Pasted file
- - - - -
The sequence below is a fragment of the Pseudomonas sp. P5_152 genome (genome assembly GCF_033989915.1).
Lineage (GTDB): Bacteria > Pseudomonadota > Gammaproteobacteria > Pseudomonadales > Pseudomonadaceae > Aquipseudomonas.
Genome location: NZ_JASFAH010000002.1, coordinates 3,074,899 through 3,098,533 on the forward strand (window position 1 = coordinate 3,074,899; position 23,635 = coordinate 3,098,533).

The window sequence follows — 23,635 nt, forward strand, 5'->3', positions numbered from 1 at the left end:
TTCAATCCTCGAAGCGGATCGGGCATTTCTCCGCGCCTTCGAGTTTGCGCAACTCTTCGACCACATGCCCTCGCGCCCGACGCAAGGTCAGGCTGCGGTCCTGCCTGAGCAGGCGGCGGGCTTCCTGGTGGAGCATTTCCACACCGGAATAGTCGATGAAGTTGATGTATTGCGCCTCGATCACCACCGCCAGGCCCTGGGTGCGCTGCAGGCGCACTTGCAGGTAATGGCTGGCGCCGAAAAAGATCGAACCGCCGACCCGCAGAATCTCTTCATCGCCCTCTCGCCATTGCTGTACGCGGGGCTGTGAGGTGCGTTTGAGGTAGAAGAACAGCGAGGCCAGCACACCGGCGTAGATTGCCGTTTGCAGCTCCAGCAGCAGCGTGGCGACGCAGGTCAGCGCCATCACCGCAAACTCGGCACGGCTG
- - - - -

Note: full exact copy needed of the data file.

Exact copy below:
The sequence below is a fragment of the Pseudomonas sp. P5_152 genome (genome assembly GCF_033989915.1).
Lineage (GTDB): Bacteria > Pseudomonadota > Gammaproteobacteria > Pseudomonadales > Pseudomonadaceae > Aquipseudomonas.
Genome location: NZ_JASFAH010000002.1, coordinates 3,074,899 through 3,098,533 on the forward strand (window position 1 = coordinate 3,074,899; position 23,635 = coordinate 3,098,533).

The window sequence follows — 23,635 nt, forward strand, 5'->3', positions numbered from 1 at the left end:
TTCAATCCTCGAAGCGGATCGGGCATTTCTCCGCGCCTTCGAGTTTGCGCAACTCTTCGACCACATGCCCTCGCGCCCGACGCAAGGTCAGGCTGCGGTCCTGCCTGAGCAGGCGGCGGGCTTCCTGGTGGAGCATTTCCACACCGGAATAGTCGATGAAGTTGATGTATTGCGCCTCGATCACCACCGCCAGGCCCTGGGTGCGCTGCAGGCGCACTTGCAGGTAATGGCTGGCGCCGAAAAAGATCGAACCGCCGACCCGCAGAATCTCTTCATCGCCCTCTCGCCATTGCTGTACGCGGGGCTGTGAGGTGCGTTTGAGGTAGAAGAACAGCGAGGCCAGCACACCGGCGTAGATTGCCGTTTGCAGCTCCAGCAGCAGCGTGGCGACGCAGGTCAGCGCCATCACCGCAAACTCGGCACGGCTG